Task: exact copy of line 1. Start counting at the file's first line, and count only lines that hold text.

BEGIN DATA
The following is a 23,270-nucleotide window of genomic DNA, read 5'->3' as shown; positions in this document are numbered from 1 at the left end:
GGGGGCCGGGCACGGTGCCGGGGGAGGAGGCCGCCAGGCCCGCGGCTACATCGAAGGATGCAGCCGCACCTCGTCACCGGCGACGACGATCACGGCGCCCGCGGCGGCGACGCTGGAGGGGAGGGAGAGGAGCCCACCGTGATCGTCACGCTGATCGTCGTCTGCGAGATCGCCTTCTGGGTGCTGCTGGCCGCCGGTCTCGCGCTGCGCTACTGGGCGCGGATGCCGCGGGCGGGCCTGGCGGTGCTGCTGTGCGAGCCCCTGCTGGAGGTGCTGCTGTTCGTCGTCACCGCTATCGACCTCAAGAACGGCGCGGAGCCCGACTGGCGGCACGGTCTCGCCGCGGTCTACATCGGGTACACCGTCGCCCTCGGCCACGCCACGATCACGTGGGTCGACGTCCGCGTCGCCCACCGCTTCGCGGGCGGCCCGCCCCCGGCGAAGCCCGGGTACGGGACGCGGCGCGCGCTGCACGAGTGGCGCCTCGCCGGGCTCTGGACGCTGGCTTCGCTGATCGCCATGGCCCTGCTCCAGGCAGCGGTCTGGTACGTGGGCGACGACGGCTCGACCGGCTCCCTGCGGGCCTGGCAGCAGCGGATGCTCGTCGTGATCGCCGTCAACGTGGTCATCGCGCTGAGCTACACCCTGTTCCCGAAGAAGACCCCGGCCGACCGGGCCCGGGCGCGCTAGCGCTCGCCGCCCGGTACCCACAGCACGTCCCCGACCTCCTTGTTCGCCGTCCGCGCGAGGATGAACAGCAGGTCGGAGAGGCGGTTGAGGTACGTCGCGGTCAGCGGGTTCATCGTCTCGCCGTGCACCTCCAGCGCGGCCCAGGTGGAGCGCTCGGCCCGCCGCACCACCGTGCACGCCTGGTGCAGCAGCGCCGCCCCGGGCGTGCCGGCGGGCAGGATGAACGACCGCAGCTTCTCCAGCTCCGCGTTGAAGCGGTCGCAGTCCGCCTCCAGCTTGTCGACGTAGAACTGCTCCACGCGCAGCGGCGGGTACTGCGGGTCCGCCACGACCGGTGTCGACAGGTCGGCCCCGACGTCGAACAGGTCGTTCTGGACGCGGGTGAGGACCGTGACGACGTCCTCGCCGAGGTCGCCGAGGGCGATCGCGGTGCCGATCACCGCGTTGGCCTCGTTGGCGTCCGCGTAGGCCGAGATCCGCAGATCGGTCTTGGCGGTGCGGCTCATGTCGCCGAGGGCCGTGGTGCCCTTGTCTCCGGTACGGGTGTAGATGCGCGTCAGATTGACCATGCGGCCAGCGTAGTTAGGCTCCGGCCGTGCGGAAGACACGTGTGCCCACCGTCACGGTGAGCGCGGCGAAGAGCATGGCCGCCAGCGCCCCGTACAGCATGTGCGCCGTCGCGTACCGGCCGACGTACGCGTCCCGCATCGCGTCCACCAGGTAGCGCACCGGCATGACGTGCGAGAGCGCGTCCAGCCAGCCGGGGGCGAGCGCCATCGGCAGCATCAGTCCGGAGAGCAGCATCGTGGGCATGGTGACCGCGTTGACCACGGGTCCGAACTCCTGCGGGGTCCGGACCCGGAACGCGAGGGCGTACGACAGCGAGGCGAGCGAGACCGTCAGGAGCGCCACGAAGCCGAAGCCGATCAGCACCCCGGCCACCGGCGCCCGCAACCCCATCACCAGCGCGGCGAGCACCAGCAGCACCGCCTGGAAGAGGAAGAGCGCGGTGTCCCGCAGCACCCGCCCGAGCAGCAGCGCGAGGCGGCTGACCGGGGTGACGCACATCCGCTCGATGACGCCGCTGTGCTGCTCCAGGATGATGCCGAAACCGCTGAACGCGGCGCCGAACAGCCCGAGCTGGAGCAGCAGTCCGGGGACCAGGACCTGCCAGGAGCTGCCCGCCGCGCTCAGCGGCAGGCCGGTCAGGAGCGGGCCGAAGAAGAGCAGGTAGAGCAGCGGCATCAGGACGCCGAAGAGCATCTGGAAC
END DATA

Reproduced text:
The following is a 23,270-nucleotide window of genomic DNA, read 5'->3' as shown; positions in this document are numbered from 1 at the left end: